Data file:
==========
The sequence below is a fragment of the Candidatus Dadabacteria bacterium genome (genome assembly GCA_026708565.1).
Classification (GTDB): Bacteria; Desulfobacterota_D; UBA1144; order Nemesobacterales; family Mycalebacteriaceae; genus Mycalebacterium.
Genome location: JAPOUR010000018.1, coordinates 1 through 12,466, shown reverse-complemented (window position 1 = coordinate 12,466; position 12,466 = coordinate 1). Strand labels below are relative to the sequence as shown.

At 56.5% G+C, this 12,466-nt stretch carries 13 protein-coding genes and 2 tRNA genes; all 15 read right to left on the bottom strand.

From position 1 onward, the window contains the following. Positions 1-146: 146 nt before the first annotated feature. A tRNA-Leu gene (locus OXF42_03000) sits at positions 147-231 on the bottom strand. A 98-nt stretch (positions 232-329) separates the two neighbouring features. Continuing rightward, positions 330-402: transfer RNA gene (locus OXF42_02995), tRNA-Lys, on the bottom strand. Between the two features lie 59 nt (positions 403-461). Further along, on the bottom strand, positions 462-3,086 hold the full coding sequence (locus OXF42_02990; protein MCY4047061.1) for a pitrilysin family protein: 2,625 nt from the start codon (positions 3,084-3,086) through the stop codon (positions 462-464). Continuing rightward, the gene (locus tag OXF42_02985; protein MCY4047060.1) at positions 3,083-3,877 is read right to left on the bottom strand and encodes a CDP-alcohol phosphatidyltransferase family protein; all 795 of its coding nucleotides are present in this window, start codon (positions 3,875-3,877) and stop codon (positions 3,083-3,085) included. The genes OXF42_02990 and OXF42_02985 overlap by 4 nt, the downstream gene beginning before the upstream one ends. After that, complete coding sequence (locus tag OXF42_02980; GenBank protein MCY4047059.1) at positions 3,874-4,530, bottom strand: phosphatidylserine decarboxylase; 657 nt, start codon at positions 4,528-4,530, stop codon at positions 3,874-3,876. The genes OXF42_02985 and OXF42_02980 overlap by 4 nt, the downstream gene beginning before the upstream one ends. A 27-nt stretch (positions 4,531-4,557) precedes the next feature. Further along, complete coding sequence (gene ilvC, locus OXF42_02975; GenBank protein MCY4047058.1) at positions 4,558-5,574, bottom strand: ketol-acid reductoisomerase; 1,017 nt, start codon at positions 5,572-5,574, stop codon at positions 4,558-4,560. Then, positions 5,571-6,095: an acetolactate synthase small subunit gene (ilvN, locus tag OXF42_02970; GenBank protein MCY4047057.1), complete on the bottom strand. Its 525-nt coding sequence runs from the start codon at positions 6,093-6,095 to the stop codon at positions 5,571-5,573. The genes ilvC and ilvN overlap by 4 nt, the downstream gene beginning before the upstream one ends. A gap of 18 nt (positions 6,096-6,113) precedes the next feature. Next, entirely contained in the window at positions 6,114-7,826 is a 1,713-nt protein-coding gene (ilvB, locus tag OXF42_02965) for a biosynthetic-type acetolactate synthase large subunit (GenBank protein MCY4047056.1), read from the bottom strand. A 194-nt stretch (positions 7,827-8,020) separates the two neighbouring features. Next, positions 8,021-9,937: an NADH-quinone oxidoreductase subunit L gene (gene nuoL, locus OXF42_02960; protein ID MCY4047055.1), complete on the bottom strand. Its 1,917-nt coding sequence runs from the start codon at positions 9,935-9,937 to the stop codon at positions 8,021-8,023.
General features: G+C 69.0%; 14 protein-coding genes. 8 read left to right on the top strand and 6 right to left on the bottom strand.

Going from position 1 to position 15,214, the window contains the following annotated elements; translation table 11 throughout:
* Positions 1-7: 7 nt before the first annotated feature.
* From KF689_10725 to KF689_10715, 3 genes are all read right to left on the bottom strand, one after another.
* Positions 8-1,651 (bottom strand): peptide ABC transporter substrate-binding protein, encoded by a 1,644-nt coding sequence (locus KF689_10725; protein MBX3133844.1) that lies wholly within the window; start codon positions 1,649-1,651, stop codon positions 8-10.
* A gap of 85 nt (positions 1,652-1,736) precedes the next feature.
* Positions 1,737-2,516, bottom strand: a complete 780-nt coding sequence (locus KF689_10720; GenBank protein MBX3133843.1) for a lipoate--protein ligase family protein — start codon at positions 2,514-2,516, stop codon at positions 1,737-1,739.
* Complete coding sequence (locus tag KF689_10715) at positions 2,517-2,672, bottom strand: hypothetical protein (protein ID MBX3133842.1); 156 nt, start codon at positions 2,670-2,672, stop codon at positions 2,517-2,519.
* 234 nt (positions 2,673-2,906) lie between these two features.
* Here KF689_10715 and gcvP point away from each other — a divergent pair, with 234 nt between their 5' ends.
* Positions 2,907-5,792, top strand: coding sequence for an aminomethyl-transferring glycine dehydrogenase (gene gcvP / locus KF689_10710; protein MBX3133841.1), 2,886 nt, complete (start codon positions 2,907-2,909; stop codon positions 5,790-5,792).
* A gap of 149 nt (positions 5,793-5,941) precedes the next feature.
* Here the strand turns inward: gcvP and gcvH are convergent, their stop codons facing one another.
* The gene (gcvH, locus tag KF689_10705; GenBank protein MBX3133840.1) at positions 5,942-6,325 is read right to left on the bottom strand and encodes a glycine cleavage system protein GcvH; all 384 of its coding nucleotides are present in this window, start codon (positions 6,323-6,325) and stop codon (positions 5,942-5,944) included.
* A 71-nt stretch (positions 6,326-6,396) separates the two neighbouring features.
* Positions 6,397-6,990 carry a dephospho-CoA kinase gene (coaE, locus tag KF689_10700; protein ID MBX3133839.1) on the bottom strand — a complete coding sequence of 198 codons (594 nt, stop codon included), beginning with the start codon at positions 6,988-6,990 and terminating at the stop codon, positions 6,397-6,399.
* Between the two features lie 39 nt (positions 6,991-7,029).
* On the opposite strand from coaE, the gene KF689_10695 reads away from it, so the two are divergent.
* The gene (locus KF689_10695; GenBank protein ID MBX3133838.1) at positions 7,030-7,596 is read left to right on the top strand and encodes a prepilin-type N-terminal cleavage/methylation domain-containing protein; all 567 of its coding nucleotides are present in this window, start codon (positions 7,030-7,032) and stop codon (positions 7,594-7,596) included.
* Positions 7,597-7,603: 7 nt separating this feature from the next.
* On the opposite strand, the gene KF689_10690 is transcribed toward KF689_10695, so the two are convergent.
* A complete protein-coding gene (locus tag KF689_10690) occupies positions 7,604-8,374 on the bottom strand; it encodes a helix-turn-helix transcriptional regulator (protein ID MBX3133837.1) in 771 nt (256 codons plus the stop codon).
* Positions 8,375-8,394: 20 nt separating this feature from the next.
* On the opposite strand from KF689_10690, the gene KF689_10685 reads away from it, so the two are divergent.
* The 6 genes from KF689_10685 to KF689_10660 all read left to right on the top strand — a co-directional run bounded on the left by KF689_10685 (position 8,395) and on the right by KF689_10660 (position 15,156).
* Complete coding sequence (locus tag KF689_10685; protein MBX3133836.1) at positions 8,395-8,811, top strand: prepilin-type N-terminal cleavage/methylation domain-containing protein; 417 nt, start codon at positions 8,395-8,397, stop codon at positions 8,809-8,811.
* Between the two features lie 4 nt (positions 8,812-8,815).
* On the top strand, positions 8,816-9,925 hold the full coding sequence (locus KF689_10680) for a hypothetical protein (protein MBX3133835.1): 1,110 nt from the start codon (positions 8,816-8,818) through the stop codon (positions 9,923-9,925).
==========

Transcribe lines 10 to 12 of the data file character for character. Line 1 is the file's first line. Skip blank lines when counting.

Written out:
* Positions 8-1,651 (bottom strand): peptide ABC transporter substrate-binding protein, encoded by a 1,644-nt coding sequence (locus KF689_10725; protein MBX3133844.1) that lies wholly within the window; start codon positions 1,649-1,651, stop codon positions 8-10.
* A gap of 85 nt (positions 1,652-1,736) precedes the next feature.
* Positions 1,737-2,516, bottom strand: a complete 780-nt coding sequence (locus KF689_10720; GenBank protein MBX3133843.1) for a lipoate--protein ligase family protein — start codon at positions 2,514-2,516, stop codon at positions 1,737-1,739.